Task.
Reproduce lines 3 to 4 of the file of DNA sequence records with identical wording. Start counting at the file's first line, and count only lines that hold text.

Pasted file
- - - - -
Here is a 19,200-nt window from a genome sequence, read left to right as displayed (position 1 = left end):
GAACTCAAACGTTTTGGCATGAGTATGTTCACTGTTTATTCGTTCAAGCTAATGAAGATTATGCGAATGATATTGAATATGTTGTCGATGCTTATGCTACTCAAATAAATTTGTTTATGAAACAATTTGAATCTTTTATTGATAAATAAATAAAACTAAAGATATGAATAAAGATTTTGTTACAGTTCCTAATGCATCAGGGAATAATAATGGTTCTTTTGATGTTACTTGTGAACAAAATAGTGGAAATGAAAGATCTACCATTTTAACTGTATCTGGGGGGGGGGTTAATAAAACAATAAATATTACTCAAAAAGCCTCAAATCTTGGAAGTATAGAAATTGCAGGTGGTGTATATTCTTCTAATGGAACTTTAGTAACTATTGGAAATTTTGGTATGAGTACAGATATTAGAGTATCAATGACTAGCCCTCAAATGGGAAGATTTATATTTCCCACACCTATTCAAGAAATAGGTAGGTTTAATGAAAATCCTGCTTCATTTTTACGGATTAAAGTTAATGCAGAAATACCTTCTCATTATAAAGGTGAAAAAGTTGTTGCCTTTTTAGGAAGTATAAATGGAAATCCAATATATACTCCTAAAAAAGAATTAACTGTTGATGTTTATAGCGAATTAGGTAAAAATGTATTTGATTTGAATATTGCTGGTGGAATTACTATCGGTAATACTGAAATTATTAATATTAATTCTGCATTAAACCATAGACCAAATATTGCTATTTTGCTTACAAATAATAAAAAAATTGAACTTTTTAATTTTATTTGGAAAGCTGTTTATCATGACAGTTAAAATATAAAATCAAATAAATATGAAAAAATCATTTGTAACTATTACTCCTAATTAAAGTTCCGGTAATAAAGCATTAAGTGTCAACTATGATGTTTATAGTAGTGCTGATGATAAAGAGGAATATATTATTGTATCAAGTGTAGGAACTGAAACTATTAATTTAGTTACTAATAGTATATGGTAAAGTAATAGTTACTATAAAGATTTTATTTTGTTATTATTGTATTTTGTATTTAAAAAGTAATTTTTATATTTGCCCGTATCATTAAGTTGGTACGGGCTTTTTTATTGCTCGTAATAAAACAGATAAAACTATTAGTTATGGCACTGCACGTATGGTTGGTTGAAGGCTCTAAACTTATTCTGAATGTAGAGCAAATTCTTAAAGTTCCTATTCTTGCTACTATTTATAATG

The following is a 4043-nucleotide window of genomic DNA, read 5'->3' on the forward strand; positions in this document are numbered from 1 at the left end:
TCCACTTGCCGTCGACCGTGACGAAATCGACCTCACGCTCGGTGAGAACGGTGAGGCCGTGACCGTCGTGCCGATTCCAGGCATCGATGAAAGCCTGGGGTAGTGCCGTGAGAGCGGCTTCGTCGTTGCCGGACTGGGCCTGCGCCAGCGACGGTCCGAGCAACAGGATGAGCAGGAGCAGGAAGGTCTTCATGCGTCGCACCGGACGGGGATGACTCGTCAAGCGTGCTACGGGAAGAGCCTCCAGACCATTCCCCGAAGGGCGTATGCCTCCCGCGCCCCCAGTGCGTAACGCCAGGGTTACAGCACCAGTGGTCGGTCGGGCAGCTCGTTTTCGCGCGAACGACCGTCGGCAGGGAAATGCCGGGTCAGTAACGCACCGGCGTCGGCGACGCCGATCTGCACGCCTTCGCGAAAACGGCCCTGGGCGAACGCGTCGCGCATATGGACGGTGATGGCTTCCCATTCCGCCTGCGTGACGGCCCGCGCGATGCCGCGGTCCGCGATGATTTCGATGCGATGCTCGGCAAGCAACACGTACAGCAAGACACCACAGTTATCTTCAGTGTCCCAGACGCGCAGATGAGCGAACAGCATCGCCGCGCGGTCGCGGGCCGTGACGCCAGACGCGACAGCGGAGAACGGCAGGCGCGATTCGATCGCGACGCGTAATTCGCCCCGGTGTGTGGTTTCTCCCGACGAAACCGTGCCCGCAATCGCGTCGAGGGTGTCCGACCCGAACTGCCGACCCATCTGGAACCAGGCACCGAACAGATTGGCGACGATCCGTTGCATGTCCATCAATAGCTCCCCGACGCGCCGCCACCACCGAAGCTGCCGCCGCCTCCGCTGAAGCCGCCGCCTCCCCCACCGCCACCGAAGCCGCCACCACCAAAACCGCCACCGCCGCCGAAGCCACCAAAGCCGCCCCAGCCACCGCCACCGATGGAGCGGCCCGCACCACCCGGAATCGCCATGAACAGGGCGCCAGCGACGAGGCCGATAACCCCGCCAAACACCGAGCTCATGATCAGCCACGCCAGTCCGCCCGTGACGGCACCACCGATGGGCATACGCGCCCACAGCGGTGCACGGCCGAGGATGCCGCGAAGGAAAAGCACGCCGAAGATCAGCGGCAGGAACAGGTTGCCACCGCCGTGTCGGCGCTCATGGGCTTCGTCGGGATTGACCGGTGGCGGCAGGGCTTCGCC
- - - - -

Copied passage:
The following is a 4043-nucleotide window of genomic DNA, read 5'->3' on the forward strand; positions in this document are numbered from 1 at the left end:
TCCACTTGCCGTCGACCGTGACGAAATCGACCTCACGCTCGGTGAGAACGGTGAGGCCGTGACCGTCGTGCCGATTCCAGGCATCGATGAAAGCCTGGGGTAGTGCCGTGAGAGCGGCTTCGTCGTTGCCGGACTGGGCCTGCGCCAGCGACGGTCCGAGCAACAGGATGAGCAGGAGCAGGAAGGTCTTCATGCGTCGCACCGGACGGGGATGACTCGTCAAGCGTGCTACGGGAAGAGCCTCCAGACCATTCCCCGAAGGGCGTATGCCTCCCGCGCCCCCAGTGCGTAACGCCAGGGTTACAGCACCAGTGGTCGGTCGGGCAGCTCGTTTTCGCGCGAACGACCGTCGGCAGGGAAATGCCGGGTCAGTAACGCACCGGCGTCGGCGACGCCGATCTGCACGCCTTCGCGAAAACGGCCCTGGGCGAACGCGTCGCGCATATGGACGGTGATGGCTTCCCATTCCGCCTGCGTGACGGCCCGCGCGATGCCGCGGTCCGCGATGATTTCGATGCGATGCTCGGCAAGCAACACGTACAGCAAGACACCACAGTTATCTTCAGTGTCCCAGACGCGCAGATGAGCGAACAGCATCGCCGCGCGGTCGCGGGCCGTGACGCCAGACGCGACAGCGGAGAACGGCAGGCGCGATTCGATCGCGACGCGTAATTCGCCCCGGTGTGTGGTTTCTCCCGACGAAACCGTGCCCGCAATCGCGTCGAGGGTGTCCGACCCGAACTGCCGACCCATCTGGAACCAGGCACCGAACAGATTGGCGACGATCCGTTGCATGTCCATCAATAGCTCCCCGACGCGCCGCCACCACCGAAGCTGCCGCCGCCTCCGCTGAAGCCGCCGCCTCCCCCACCGCCACCGAAGCCGCCACCACCAAAACCGCCACCGCCGCCGAAGCCACCAAAGCCGCCCCAGCCACCGCCACCGATGGAGCGGCCCGCACCACCCGGAATCGCCATGAACAGGGCGCCAGCGACGAGGCCGATAACCCCGCCAAACACCGAGCTCATGATCAGCCACGCCAGTCCGCCCGTGACGGCACCACCGATGGGCATACGCGCCCACAGCGGTGCACGGCCGAGGATGCCGCGAAGGAAAAGCACGCCGAAGATCAGCGGCAGGAACAGGTTGCCACCGCCGTGTCGGCGCTCATGGGCTTCGTCGGGATTGACCGGTGGCGGCAGGGCTTCGCC